The Jewish History of Tarot

The Jewish History of Tarot


I started the conversation of divination in Judaism here with my blog, "Jewish Divination: an Introductory Discussion," but chose to exclude tarot largely, as it is not a traditional Jewish method of divination. However, that doesn't mean it isn't Jewish at all.

So, IS tarot Jewish?

Simply put: no. Tarot did not originate within Judaism, and therefore we cannot say that it is, at its roots, Jewish. But, like many Jewish things, it is slightly more complicated than that.

While the origins of tarot are not Jewish, the infusion of Judaism into the decks, plus the history of Jews using them, has allowed for them to become assimilated into Jewish life. It is important to acknowledge that while we love and enjoy them, their history is not a simple one.


It is common to see Jews claim that we invented the Tarot as a means of studying the Torah. In his book, Kabbalistic Tarot, Dovid Krafchow theorizes that the cards originated as a way for Jews to study Torah during times of persecution. When our texts were stolen, our Torahs burned, and our people murdered for studying our theology, he believes that we created Tarot cards so that we could learn in secret. His book outlines the correlations he finds between each card and Torah (1). The only problem is that he provides no sources, and I have been unable to substantiate his claims. Every conversation, blog post, tweet, and video on the topic I have seen has led back to his book. While I would be more than happy to be wrong, it would be highly ahistorical to pretend that Jews invented the Tarot with the current information we have regarding its history.

In fact, even Krafchow himself says, "I am convinced that tarot originated as clandestine means for captive tribes of Israel to study their sacred texts" (Krafchow 1). Yet, while he is, in his words, "convinced" of this, there is no evidence of this.

But that doesn't stop this myth from spreading. Jewish publications like Hey Alma publish articles using his unsubstantiated belief as anything more than a hypothesis. His work, as I said, included a breakdown of his perception of Jewish, and by extension Kabbalistic, imagery in the tarot, but featured no evidence that Jews created it.

This is not the only myth. In the 18th century, Court de Gébelin, a French occultist, claimed that tarot cards were brought to Europe from Egypt, carried by Rromani immigrants. This is due to the incorrect belief that Rromani people are of Egyptian heritage, though we know they are not (9).

Perhaps inspired by him, French occultist Etteila claimed that the cards were the pages of the Egyptian Book of Thoth, "devised by a committee of seventeen magi, presided over by Hermes Trismegistus in the 171st year after the Flood" (8).

This obsession with Egypt was somewhat overshadowed and confused by one other thought: the Cabalistic origins of Tarot.

Court de Gébelin, while still dedicated to this Egypt theory, also confusingly claimed that the Major Arcana were created in correspondence to the 22 letters in the Hebrew alphabet...and the Egyptian, though there was no Egyptian alphabet, highlighting the absurdity of this theory. At the time he made such claim, tarot decks were not standardized. The order of the cards and the number of the cards varied by region and creator. In 1781, Gébelin reformulated the Marseilles deck to prove his beliefs in regards to their origin and Cabalistic nature (11).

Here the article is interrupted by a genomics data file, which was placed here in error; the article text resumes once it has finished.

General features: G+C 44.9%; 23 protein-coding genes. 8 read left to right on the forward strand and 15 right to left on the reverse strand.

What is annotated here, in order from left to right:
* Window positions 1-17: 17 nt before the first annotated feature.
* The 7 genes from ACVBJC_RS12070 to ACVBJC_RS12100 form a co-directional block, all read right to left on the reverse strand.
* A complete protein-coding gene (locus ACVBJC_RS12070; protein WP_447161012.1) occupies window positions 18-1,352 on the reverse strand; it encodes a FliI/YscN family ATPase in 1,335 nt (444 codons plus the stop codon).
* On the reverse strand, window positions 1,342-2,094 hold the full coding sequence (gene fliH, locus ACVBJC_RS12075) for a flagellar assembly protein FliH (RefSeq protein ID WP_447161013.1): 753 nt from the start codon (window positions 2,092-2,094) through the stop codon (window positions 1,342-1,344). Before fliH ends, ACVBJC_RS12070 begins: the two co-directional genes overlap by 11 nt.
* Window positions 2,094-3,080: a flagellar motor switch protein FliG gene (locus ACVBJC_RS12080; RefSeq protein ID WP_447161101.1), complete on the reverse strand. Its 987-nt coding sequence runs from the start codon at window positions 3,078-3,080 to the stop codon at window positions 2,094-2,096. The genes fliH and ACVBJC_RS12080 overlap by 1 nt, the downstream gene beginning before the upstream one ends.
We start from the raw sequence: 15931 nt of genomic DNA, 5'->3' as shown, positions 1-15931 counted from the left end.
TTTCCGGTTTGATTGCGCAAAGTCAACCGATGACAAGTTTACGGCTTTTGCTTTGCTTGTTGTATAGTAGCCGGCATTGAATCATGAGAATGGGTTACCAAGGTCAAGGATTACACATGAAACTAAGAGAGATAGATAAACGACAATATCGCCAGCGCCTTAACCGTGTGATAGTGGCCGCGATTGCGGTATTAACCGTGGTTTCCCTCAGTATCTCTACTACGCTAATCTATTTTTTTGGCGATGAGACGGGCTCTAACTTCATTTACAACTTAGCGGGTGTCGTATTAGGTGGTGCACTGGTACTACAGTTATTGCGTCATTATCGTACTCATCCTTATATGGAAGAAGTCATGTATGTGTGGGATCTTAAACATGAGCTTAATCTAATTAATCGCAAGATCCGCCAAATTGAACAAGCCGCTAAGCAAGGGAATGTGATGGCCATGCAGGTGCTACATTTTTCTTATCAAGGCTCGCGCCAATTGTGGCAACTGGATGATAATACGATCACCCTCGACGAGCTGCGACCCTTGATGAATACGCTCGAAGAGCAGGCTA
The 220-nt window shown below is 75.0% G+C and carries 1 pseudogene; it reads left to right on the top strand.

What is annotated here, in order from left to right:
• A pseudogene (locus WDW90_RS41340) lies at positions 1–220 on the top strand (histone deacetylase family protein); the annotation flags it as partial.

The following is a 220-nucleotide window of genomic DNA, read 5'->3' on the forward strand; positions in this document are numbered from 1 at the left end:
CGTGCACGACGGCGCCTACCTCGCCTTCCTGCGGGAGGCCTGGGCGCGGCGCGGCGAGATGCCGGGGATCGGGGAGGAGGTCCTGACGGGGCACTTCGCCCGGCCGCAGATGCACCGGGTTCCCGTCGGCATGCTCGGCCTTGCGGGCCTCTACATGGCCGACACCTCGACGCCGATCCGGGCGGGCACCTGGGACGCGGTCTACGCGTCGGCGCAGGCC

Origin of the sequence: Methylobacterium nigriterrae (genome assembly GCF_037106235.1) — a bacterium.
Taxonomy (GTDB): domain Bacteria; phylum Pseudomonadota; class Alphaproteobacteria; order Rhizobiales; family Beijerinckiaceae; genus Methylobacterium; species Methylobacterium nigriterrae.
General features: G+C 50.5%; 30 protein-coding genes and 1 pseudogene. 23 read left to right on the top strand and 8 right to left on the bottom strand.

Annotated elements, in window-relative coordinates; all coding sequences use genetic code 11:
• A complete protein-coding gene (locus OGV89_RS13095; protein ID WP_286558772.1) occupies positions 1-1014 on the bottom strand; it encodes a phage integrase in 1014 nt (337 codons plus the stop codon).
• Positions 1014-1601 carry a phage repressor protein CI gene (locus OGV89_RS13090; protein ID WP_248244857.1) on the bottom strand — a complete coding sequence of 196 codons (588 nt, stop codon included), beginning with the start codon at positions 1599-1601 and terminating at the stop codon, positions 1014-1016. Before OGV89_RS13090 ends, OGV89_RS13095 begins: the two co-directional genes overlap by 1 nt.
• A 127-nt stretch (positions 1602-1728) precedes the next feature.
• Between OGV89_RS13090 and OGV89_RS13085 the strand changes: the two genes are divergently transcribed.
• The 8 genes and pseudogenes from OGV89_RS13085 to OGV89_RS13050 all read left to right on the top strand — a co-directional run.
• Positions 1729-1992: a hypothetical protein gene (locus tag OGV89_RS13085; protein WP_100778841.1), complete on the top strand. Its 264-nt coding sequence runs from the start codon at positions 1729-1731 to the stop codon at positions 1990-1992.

However, Christian Cabala would not have been made public via Giovanni Della Pico De Mirandola until well after the creation of the first tarot deck; Meaning Kabbalah could have had no part in its creation, particularly the twenty-two major arcana, as claimed by Gébelin. With Cabala now made consumable for Christians, they ran amok, much to Jews of the times confusion.

Do not be fooled into thinking that these occultists were merely a product of their time, researching everything they had access to. In reality, these occultists researched only what interested them and proved their own points, never looking further out into the world "because they never concerned themselves to discover anything about Tarot outside of France" (8).

Many of these occultists also believed that the name Tarot came from the goddess Ashtharoth (commonly known now as Ashtarte/Astarte), however, the etymological pathway is clear from "the French word Tarau, which comes from the Italian Tarocco". The Italian word did not come into use until the sixteenth century, being referred to as carte da trionfi (cards with triumph) until that point (10).

Despite the deeply shaky ground on which these kabbalistic correspondences had been formed, these pathways were connected.

It is from this idea that the beliefs regarding the Jewish origins of Tarot are propagated. The problem is that while we obviously see the lack of Jewish origins in the original tarot, the deck Krafchow is referencing was created in 1909 by non-Jews for non-Jews who simply took from Judaism to create it.

The Fetishization of the Hermetic Order of the Golden Dawn

While there are many variations of the tarot, the most commercially popular is that of the Rider-Waite-Smith. Brought to life by artist Pamela Colman Smith, the tarot deck is the basis for most modern decks. It was published in 1909.